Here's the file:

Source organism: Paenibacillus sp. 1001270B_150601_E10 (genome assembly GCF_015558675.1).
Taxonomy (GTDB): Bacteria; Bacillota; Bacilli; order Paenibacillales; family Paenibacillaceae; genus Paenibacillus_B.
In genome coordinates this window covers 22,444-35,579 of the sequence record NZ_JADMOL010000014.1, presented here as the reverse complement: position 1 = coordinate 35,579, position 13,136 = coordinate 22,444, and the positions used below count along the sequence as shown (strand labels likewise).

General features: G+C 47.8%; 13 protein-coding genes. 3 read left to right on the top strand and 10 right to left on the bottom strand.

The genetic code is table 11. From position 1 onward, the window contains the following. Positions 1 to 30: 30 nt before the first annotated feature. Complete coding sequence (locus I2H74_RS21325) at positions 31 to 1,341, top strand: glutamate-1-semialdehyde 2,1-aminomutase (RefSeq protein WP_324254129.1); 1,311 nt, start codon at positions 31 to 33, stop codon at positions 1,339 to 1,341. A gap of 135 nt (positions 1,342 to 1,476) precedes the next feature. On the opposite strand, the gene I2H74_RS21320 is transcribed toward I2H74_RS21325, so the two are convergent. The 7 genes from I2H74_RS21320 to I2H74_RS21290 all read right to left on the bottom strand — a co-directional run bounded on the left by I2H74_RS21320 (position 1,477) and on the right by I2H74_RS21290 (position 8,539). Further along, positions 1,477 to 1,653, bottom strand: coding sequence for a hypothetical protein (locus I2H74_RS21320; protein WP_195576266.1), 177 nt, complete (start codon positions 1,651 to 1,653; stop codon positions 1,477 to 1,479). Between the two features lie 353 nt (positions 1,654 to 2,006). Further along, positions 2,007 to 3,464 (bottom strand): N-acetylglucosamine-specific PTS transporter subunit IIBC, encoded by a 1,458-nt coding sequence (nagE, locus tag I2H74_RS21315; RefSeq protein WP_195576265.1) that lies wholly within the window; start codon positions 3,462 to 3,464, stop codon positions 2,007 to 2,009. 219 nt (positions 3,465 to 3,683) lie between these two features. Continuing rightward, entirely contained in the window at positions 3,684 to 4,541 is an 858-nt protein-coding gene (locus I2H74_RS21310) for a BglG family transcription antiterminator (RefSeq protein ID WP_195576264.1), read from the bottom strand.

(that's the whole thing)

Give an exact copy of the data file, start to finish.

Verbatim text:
Source organism: Paenibacillus sp. 1001270B_150601_E10 (genome assembly GCF_015558675.1).
Taxonomy (GTDB): Bacteria; Bacillota; Bacilli; order Paenibacillales; family Paenibacillaceae; genus Paenibacillus_B.
In genome coordinates this window covers 22,444-35,579 of the sequence record NZ_JADMOL010000014.1, presented here as the reverse complement: position 1 = coordinate 35,579, position 13,136 = coordinate 22,444, and the positions used below count along the sequence as shown (strand labels likewise).

General features: G+C 47.8%; 13 protein-coding genes. 3 read left to right on the top strand and 10 right to left on the bottom strand.

The genetic code is table 11. From position 1 onward, the window contains the following. Positions 1 to 30: 30 nt before the first annotated feature. Complete coding sequence (locus I2H74_RS21325) at positions 31 to 1,341, top strand: glutamate-1-semialdehyde 2,1-aminomutase (RefSeq protein WP_324254129.1); 1,311 nt, start codon at positions 31 to 33, stop codon at positions 1,339 to 1,341. A gap of 135 nt (positions 1,342 to 1,476) precedes the next feature. On the opposite strand, the gene I2H74_RS21320 is transcribed toward I2H74_RS21325, so the two are convergent. The 7 genes from I2H74_RS21320 to I2H74_RS21290 all read right to left on the bottom strand — a co-directional run bounded on the left by I2H74_RS21320 (position 1,477) and on the right by I2H74_RS21290 (position 8,539). Further along, positions 1,477 to 1,653, bottom strand: coding sequence for a hypothetical protein (locus I2H74_RS21320; protein WP_195576266.1), 177 nt, complete (start codon positions 1,651 to 1,653; stop codon positions 1,477 to 1,479). Between the two features lie 353 nt (positions 1,654 to 2,006). Further along, positions 2,007 to 3,464 (bottom strand): N-acetylglucosamine-specific PTS transporter subunit IIBC, encoded by a 1,458-nt coding sequence (nagE, locus tag I2H74_RS21315; RefSeq protein WP_195576265.1) that lies wholly within the window; start codon positions 3,462 to 3,464, stop codon positions 2,007 to 2,009. 219 nt (positions 3,465 to 3,683) lie between these two features. Continuing rightward, entirely contained in the window at positions 3,684 to 4,541 is an 858-nt protein-coding gene (locus I2H74_RS21310) for a BglG family transcription antiterminator (RefSeq protein ID WP_195576264.1), read from the bottom strand.